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  • Writer's pictureMark Webb

McLaren Artura review

The UK maker’s next-gen hybrid supercar is finally here – worth the wait? And the weight?

Are we sure this is all-new? Looks like a facelift

McLaren Automotive, the car company that came into being with the 12C, has produced some beautiful cars over the years (the Speedtail, 600LT and 720S) and some less beautiful cars (the Senna and GT).

The new Artura, which marks the beginning of McLaren’s second chapter, is pretty. But it also looks an awful lot like the old 570S, the car it effectively replaces. It’s a fresh start disguised as a gentle facelift.

Because while the mission statement hasn’t changed (like the 570S, the Artura is carbon-tubbed, two-seat supercar designed to monster both trackdays and long days on the road), everything else has: new V6 hybrid powertrain, new electronics, new infotainment, new cockpit architecture.

The Artura is also a more serious car than the 570S. Just as Ferrari is pushing upmarket (the SF90 is a £400k car, and the new 296 GTB nearer £300k than £200k), so McLaren has positioned the £189,200, 671bhp Artura some way north of the £150k, 562bhp 570S.

A hybrid, but not like a Prius?

Not like a Prius. No Prius we ever drove had a bespoke wide-angle V6 twin-turbo combustion engine and a hybrid powertrain so powerful and compact it both increases performance and reduces the wheelbase, boosting agility.

If you were hoping this all-new engine might be more tuneful than the old McLaren V8 (us too), bad news. It isn’t. But this is a remarkable powertrain nonetheless. At one end of the scale, 19 miles of electric-only driving is, in a car like this, nothing short of a revelation. It means you can slip through busy city centres all but unnoticed, avoiding attention, and leave home early without your neighbours hating on you. There’s also something very relaxing about parking and manoeuvring on silent e-power alone. This is the supercar all grown up.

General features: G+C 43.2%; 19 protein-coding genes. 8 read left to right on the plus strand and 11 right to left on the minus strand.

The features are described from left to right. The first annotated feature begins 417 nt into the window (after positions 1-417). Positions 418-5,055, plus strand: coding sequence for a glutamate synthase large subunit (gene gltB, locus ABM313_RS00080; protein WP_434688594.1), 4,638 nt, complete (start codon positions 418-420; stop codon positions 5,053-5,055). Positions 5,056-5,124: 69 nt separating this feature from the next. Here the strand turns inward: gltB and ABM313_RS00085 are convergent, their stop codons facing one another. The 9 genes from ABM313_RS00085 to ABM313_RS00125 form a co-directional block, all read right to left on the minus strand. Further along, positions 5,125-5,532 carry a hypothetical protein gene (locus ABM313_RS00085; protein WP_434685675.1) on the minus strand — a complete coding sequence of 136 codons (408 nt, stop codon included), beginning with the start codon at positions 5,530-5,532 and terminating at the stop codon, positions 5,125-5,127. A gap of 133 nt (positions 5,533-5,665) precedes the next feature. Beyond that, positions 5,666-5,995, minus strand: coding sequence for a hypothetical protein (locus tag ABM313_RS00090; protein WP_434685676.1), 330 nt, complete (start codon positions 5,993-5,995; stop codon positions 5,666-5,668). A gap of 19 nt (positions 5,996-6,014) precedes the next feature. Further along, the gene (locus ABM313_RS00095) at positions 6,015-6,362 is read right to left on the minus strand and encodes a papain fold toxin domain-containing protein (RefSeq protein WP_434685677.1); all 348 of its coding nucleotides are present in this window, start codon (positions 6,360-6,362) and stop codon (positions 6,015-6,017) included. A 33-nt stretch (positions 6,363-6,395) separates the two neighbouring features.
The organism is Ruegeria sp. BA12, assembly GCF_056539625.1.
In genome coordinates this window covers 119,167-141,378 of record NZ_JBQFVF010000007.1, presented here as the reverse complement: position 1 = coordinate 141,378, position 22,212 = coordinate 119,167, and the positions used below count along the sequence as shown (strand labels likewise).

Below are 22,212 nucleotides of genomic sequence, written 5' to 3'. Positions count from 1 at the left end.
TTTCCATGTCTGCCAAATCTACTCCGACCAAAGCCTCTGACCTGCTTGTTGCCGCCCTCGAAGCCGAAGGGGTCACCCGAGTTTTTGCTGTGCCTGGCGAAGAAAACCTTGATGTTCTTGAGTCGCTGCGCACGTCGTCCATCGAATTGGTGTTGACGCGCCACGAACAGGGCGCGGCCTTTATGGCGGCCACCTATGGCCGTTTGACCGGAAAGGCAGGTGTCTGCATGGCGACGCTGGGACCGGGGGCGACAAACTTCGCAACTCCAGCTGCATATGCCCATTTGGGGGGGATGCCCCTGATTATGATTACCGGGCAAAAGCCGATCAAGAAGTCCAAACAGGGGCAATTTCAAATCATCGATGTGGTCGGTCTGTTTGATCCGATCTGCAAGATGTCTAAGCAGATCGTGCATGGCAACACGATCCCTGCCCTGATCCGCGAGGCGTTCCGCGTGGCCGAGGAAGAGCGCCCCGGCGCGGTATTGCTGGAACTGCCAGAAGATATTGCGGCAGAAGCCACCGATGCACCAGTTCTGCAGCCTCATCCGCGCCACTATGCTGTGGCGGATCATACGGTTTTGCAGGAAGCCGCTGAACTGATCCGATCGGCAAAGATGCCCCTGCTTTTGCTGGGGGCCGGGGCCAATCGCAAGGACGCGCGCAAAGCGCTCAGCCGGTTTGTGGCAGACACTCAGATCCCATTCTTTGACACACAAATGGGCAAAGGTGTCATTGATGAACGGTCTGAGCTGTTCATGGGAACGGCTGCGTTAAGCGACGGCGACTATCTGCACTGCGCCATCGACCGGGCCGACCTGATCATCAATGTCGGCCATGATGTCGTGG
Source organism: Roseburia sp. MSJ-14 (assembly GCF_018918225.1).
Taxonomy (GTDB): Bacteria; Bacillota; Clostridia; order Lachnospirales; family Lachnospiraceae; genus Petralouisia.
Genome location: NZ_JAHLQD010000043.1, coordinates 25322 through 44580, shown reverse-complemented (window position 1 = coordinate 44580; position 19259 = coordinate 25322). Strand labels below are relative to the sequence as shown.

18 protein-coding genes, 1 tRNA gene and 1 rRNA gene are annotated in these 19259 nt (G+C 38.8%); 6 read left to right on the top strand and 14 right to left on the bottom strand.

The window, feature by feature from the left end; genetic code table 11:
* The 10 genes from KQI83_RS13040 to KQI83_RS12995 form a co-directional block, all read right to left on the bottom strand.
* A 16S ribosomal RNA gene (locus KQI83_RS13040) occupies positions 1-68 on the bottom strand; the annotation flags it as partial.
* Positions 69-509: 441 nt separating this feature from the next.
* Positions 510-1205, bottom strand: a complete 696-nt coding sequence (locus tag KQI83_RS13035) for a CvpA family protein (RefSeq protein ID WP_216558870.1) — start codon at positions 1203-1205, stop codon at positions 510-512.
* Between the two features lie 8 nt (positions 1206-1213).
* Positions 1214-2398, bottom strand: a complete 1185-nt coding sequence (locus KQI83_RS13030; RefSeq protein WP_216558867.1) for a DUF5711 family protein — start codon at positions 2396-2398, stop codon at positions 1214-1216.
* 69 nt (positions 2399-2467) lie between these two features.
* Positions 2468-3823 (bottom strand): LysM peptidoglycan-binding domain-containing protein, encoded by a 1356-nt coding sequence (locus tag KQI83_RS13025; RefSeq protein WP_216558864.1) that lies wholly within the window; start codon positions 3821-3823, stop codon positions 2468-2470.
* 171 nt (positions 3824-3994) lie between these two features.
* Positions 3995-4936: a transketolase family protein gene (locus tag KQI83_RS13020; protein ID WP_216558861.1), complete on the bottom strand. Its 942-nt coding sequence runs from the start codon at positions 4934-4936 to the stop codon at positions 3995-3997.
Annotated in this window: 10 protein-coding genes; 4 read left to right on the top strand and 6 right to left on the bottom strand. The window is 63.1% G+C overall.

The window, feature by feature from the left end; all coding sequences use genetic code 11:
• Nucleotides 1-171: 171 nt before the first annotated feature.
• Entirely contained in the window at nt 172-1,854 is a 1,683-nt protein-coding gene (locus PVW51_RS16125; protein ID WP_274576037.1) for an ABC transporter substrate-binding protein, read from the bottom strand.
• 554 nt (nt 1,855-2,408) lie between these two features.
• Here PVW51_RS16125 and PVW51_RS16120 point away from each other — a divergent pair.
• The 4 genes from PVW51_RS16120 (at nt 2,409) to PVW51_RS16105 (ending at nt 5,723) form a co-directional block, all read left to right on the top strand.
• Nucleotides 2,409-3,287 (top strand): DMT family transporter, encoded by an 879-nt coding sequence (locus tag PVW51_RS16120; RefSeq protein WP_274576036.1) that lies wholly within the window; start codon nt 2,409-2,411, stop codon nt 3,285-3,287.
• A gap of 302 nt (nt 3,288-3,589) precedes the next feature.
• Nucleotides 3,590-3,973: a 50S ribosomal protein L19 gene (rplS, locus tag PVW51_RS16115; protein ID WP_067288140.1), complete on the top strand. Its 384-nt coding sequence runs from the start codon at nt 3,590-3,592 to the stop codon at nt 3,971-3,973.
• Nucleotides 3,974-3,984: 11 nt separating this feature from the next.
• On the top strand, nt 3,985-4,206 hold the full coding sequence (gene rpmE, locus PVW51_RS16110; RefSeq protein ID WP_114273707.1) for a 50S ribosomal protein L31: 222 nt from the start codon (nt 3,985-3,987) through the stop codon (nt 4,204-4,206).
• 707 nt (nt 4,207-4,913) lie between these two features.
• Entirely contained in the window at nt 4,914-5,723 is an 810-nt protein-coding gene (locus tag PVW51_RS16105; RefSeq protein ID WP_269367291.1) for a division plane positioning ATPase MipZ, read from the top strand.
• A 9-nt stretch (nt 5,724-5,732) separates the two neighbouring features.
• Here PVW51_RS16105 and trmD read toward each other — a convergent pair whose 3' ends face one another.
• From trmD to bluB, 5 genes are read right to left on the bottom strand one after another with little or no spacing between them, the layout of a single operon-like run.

But crank the Artura up and the new McLaren will happily still go savage. Its combination of twin-turbo petrol power and instant electric torque make for outlandish acceleration, despite the 50-70kg weight penalty the car carries over the non-hybrid 570S. Overtakes are instant. 62mph from a standstill comes up in three seconds dead. Straights simply disappear. And yet so composed is the Artura that it never feels loose or out of control.

Steering to die for

Why so good? The tub is super-rigid, improving handling and stability, and the Artura’s suspension set-up works beautifully on the road, with a lovely combination of pliancy and control. The new electronic differential (previous McLarens used the brakes to simulate a limited-slip diff) also works extremely well, finding traction on corner exit where you expect wheelspin.

But the Artura’s standout feature is its steering. Unusually for a new car in 2022, you won’t find any buttons or knobs on the wheel; no volume adjustment, no phone controls, nothing. And this tells you everything you need to know about how important McLaren considers steering. With hydraulic rather than electrical assistance, there’s plenty of lovely feel and linearity.

The Charles & Dean verdict

The evolutionary exterior design and flat engine note feel like missed opportunities, but the Artura is a towering achievement nonetheless. Fast, easy to drive and with gorgeous steering, it’s incredibly usable. Other supercars might be more raw, more exciting and more alive. But the McLaren enjoys a sophistication and a depth of appeal lacking in many of its rivals.

McLaren Artura: £189,200, 671bhp turbocharged V6 hybrid, 3.0sec 0-62mph, 205mph


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